Many believe that Tobey Maguire is the first non-animated Spider-Man, but actually it was Nicholas Hammond who featured in a two-hour-long pilot on CBS TV Network in 1977 with a tacky belt. The production quality was abysmal if we have to compare it with today’s world and thirteen episodes later the show was dropped due to an unaffordable budget.
Macguire’s Gloom, Garfield’s Rancour and Holland’s Jejune
The previously little-known director Samy Raimi and Tobey Maguire fashionably resurrected Spider-Man on screen and brought him to the fore with a $100 million opening weekend. It was a long time coming with the Marvel superheroes giving tough competition to DC’s Batman in the popularity contest.
The way Raimi refashioned the character in cinema made him popular globally, beyond the geeky world of comics. Although he didn’t take the Nolan formula of realism and painting everything five shades darker, Tobey Maguire as Spiderman was a nutty, colourful, optimistic superhero. Some may call it childish but its earnings grossed at $400 million and helped get a bankrupt Marvel back on its feet. Yet, people still daydream about what James Cameron could have made of the webbed superhero. But I supposed some films are best left Duned.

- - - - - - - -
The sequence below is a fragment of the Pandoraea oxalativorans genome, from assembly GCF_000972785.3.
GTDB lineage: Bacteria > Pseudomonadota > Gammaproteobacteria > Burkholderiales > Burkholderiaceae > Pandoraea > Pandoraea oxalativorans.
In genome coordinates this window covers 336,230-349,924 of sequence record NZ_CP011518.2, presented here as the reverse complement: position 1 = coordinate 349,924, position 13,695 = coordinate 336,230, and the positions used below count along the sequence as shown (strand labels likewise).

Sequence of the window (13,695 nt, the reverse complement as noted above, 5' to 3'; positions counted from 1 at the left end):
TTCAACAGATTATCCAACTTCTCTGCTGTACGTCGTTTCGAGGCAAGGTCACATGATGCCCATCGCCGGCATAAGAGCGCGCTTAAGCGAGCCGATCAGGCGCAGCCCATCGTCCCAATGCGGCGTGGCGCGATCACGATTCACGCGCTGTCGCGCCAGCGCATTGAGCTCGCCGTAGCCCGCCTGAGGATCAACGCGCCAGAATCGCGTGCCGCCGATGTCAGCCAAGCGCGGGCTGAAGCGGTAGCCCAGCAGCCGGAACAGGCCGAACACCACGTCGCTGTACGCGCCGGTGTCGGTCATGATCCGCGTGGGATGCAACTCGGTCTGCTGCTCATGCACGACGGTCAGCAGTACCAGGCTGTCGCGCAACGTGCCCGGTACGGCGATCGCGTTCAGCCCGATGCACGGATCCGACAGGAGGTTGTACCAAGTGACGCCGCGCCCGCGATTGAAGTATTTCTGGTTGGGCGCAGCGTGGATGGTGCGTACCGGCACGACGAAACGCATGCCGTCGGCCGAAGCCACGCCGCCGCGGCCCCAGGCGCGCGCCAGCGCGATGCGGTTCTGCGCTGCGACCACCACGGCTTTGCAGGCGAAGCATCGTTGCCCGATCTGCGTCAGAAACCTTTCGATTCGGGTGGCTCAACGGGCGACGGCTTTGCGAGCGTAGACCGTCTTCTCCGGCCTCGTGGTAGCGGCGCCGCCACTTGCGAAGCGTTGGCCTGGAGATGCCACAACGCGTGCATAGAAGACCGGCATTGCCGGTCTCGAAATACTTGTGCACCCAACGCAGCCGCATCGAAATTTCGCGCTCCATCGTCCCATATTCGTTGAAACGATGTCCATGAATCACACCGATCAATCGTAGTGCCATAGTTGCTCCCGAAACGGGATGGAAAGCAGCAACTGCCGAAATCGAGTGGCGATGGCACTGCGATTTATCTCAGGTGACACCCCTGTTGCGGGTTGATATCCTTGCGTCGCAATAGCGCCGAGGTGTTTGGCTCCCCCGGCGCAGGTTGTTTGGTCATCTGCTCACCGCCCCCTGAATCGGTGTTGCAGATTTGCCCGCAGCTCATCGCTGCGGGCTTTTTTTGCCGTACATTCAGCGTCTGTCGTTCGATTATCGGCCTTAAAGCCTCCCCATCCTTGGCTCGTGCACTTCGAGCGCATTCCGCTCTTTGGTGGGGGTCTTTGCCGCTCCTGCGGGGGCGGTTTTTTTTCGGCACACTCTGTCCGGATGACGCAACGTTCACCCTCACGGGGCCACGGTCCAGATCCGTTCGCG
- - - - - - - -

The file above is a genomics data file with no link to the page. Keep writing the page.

This popularity fest ended with the snarky Andrew Garfield who ended up being dumped for teenaged Spider-Man in Civil Wars.
Coming back to Spider-Man: Homecoming, the fanboy from Civil Wars has been the sunshine to Maguire’s gloom and the cherub innocence to Garfield’s rancour. The amateur attempts at superheroic action in many ways bears a dash of the all-time favourite Kickass, perhaps making it closer to wannabe superhero dilettante reader more than ever.
There is enough reason to believe that this film will bait Spider-Man fans back.